Dollinger ’22: Pandemic Year in College Brings Pride, Purpose

Dollinger

An essay on campus life during the pandemic, written by Shayna Dollinger ’22, was recently published by J. The Jewish News of Northern California.

When religion major Shayna Dollinger ’22 imagined her college experience, it never involved mandatory quarantining, weekly virus testing, attending concerts—solo—in a 6-by-6-foot square space, and wearing masks at a socially distanced tashlich on Rosh Hashanah. But this was the true reality of her junior year at Wesleyan.

“But weirdly enough, I don’t miss what could have been. I am proud and grateful every day for the lengths my university has gone to keep its students safe and engaged during these turbulent times,” Dollinger wrote in an essay titled “My Pandemic Year in College Has Brought Pride and Purpose.” The essay, which was an assignment in her BIO 107: Global Change and Infectious Disease course, was later published in the Dec. 3 edition of J. The Jewish News of Northern California.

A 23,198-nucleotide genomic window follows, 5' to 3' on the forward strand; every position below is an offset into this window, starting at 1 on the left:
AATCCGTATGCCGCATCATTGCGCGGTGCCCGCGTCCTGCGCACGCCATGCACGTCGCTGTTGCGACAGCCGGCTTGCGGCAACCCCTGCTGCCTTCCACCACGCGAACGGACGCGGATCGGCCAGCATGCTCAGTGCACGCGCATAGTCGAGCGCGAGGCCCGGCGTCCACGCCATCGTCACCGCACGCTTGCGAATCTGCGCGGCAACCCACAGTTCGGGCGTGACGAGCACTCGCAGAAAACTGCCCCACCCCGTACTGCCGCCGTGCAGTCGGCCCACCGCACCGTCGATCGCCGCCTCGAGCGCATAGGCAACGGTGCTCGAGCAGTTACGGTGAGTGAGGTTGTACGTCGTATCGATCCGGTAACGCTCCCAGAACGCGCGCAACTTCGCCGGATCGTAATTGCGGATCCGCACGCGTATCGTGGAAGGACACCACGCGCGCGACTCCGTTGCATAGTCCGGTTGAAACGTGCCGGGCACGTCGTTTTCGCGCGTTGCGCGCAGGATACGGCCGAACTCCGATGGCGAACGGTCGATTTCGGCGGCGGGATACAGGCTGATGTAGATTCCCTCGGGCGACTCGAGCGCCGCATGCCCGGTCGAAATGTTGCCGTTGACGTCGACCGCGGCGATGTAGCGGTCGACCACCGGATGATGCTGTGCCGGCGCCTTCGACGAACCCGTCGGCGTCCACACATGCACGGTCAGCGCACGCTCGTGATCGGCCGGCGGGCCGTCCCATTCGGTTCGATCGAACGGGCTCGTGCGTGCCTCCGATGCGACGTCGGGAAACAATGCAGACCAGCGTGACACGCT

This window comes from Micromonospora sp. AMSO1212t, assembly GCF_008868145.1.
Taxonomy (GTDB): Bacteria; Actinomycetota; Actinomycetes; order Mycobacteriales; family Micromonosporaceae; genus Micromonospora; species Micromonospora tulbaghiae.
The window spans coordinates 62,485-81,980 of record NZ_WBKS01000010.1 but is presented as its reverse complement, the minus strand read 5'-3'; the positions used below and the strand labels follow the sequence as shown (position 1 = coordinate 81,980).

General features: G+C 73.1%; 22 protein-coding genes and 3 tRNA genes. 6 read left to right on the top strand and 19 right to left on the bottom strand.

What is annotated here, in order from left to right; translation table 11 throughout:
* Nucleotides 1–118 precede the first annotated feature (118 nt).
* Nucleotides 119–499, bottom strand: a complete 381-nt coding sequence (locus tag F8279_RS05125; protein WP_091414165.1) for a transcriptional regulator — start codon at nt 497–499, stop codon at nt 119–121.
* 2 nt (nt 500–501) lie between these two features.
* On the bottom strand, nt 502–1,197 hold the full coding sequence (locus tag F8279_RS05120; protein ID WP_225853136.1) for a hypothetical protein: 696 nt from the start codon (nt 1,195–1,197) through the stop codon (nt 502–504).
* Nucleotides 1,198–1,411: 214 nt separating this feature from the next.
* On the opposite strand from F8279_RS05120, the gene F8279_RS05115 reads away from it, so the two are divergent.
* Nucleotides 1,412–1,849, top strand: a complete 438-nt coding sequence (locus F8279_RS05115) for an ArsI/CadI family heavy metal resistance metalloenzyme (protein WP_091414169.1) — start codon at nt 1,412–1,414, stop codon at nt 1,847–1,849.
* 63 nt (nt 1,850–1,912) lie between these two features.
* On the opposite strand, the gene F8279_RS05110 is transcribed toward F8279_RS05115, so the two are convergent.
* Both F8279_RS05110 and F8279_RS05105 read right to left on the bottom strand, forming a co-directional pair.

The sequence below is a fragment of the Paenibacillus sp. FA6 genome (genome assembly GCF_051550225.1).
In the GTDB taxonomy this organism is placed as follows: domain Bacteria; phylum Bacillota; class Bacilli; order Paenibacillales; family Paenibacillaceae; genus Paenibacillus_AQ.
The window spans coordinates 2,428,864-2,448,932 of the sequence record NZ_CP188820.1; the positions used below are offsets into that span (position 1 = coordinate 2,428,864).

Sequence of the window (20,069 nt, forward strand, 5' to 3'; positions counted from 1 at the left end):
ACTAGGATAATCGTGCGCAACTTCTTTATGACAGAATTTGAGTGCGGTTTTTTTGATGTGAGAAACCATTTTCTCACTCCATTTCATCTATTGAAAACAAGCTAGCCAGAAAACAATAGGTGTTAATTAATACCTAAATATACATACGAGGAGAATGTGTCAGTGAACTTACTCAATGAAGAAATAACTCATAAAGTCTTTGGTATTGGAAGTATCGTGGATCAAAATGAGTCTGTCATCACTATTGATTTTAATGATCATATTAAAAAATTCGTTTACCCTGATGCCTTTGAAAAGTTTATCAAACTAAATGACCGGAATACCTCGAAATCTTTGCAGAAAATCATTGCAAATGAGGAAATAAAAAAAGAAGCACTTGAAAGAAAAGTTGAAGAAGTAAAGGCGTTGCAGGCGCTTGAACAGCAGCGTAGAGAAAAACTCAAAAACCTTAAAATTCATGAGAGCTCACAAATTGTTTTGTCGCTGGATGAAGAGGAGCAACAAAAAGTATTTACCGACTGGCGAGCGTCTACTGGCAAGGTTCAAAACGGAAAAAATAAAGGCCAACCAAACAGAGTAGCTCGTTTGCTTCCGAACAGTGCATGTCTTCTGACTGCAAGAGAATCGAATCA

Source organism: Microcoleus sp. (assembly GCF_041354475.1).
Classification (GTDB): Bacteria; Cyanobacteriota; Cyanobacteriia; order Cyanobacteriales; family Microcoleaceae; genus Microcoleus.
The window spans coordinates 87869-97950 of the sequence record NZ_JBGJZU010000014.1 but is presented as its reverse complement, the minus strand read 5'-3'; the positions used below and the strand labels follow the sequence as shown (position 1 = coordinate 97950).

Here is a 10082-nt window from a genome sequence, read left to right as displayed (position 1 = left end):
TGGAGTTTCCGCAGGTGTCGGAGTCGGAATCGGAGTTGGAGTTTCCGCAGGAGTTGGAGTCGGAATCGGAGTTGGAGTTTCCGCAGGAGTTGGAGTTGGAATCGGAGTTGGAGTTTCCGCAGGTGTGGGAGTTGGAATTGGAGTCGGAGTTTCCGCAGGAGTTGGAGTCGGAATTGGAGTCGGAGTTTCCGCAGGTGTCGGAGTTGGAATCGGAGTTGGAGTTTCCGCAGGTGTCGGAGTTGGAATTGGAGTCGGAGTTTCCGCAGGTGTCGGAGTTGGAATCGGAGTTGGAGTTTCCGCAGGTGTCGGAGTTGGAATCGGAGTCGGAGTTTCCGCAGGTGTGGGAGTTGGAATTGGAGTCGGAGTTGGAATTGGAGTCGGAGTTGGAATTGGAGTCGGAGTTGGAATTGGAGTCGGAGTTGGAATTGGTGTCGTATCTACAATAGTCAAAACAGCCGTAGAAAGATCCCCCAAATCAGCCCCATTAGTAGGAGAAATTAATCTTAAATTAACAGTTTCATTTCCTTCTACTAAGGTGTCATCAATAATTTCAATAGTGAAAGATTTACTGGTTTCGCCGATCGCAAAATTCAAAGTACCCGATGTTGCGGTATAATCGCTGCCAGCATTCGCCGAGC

“There is a culture of mutual respect for the health of our peers,” Dollinger described. “We wear masks at all times, except when in our own residences, and we try to hold as many events outdoors as possible. We genuinely want to be here and stay here, and the only way that is possible is if we all agree to keep our campus safe and healthy. We are young people who care not only about our own health, but the health of our peers, the older members of our community, and the health of our country and world.”